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Winter forecast: chilly, but home heating oil aplenty

By Ron SchererBusiness correspondent of The Christian Science Monitor / October 22, 1982



New York

The 12.7 million homeowners who count on fuel oil to heat their homes should stay toasty this winter.

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At least that's the forecast of the US government, some of the nation's leading suppliers of distillate fuel oil, and the nation's oil jobbers, who deliver it. They believe there will be adequate supplies of home heating oil this winter. Their optimism comes in the face of a cold forecast and low inventories.

''It looks real good from a supply and price standpoint,'' says David Morehead, director of communications for the Washington-based National Oil Jobbers Council, which represents independent petroleum marketers. This optimism is echoed by Al Linden Jr., deputy administrator of the Energy Information Administration: ''The ingredients are all present for adequate supplies of home heating this winter.''

A. W. O'Donnell, vice-president for fuels and lubricants at Gulf USA, a subsidiary of Gulf Oil, says, ''We've gone to a lot of pains to make sure our storage tanks are full, and we've done everything we can to maximize distillate production.'' Distillate is home heating oil. Gulf, which is one of the largest suppliers of home heating oil - with 7 to 8 percent of the total market - has even gone so far as to buy extra distillate on the open market.

Texaco and Exxon, other large suppliers of home heating oil, likewise say they feel comfortable with their supplies. A Texaco spokesman comments, ''Demand is down and we feel our supplies are sufficient, based on a normal winter, to meet our contractual agreements.''

Smaller refiners are also optimistic. Robert J. Kutil, president of Agway Petroleum Corporation, headquartered in Syracuse, N.Y., says that barring any disruptions in the Middle East, there will be adequate supplies of fuel oil, with slight monthly price increases during the heating season.

Even with this optimism, some eyebrows have been raised because the level of inventories are so low. According to the American Petroleum Institute's latest report, as of Sept. 30 there were 163.2 million barrels of distillate in storage , compared with 207.3 million in September 1981.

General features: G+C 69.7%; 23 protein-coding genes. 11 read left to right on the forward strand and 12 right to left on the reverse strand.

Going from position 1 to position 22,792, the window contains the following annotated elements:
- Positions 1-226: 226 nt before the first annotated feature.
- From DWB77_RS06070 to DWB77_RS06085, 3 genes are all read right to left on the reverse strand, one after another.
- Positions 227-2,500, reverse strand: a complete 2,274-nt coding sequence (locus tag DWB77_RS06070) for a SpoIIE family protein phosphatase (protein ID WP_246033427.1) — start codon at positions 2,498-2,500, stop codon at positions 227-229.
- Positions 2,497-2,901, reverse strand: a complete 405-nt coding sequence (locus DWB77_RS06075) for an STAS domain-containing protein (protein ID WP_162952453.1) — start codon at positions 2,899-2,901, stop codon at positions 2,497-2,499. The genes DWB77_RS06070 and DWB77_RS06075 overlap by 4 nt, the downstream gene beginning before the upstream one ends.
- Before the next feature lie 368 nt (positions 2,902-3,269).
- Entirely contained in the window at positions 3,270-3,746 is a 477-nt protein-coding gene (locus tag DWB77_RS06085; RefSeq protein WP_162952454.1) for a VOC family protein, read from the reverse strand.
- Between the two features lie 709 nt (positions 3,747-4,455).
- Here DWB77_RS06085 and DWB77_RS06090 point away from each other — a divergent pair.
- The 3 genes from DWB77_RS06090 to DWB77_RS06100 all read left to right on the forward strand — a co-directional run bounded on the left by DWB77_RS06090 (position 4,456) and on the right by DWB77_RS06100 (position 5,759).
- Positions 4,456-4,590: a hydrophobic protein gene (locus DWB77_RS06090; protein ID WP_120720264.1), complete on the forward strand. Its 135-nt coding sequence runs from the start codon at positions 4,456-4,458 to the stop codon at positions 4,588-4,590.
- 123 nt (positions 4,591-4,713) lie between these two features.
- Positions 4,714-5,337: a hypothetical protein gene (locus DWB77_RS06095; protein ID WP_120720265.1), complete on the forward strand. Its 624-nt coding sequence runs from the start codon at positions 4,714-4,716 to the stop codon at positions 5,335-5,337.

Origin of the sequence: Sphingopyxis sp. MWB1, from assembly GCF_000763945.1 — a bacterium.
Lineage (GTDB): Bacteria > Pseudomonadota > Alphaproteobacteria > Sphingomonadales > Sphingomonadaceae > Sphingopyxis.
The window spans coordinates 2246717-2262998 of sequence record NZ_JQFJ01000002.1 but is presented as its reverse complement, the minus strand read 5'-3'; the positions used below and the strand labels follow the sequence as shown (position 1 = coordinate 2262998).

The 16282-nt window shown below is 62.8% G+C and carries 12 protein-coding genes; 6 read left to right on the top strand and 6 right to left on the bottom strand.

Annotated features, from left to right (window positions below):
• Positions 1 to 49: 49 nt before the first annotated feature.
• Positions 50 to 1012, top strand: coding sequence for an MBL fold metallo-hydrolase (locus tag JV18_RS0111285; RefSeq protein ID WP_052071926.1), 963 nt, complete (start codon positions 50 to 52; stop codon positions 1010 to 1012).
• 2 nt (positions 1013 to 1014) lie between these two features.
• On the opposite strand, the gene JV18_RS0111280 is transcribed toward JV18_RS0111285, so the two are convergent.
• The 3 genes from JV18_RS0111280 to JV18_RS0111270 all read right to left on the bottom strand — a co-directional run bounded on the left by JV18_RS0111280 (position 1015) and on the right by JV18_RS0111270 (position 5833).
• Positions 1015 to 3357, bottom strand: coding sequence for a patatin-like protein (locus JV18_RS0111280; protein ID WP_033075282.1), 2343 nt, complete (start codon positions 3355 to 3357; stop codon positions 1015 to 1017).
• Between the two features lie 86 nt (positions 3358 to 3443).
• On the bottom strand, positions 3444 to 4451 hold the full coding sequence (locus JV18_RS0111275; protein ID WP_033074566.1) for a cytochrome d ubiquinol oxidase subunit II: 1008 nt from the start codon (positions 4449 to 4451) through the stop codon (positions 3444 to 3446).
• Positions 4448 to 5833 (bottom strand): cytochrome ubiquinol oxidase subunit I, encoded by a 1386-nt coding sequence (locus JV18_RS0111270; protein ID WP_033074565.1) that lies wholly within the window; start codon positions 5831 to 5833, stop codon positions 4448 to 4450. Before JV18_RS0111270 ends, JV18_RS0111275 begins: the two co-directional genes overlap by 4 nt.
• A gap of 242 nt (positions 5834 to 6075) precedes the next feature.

As Mr. Linden of the Energy Information Administration notes, however, demand has dropped to 1972 levels, because 3 to 5 million people have switched to natural gas.

Even if the winter should be worse than expected, Mr. Linden says, the additional demand would be easy to meet.

Chris Smart of Webber Energy in Bangor, Maine, says that even though prices have started to rise, he expects prices to move up only 5 to 10 cents a gallon. Price will vary according to region and state taxes.

On the New York Mercantile Exchange, futures prices for home heating oil have been rising steadily since September. Tom Waterman, associate editor of the Oil Buyer's Guide, an industry newsletter that tracks prices, says that over the past month ''there have been a tremendous amount of rumors about the lack of supplies, and with predictions of a severe winter, distillate prices are up about 10 cents a gallon.''

But he notes that ''heating oil distributors are unconcerned and feel there is an adequate supply.'' He adds that last year, oil jobbers and other secondary suppliers overstocked their inventories and got burned. Thus, they have been slow to restock.

One reason for this slowness, he notes, is that distillate can be produced quickly. With refineries operating at only 73 percent of capacity, oil buyers feel supplies will be available even if the winter lives up to the forecasts. Refiners likewise have been slower than usual in producing distillate, because when they refine crude oil into distillate they get 2 gallons of gasoline for every gallon of distillate produced. During the winter months, there is little demand for this gasoline.

Because the prices they are getting for their products have risen, most of the major oil companies have agreed to pay higher prices for domestic crude oil. Within the past week, Exxon, Sun, Shell Oil, and Amoco have raised the price they will pay for a barrel of crude by $1 a barrel. Earlier in the month Gulf had also raised the price it pays.

Despite these increases, crude oil, the raw material for distilled oil, remains plentiful. One source at a major oil company points out that the Organization of Petroleum Exporting Countries, which is producing about 18.5 million barrels of oil per day, has the capacity to produce at least 10 million barrels per day more.

Thus, the companies, rather than build up their inventories to meet the peak heating season, have decided to lift more crude oil from OPEC when they need it.

The same source estimates that OPEC will increase production about 21/2 million barrels a day this winter. He says, ''One of the major conclusions we've come to is that in this age of excess capacity, there will no longer be big swings in inventory.'' Rather, he notes, oil companies will count on buying crude from OPEC when they need to refine more product. Thus, if there is an extremely cold winter he concludes that supplies will be 'tight,'' but not short.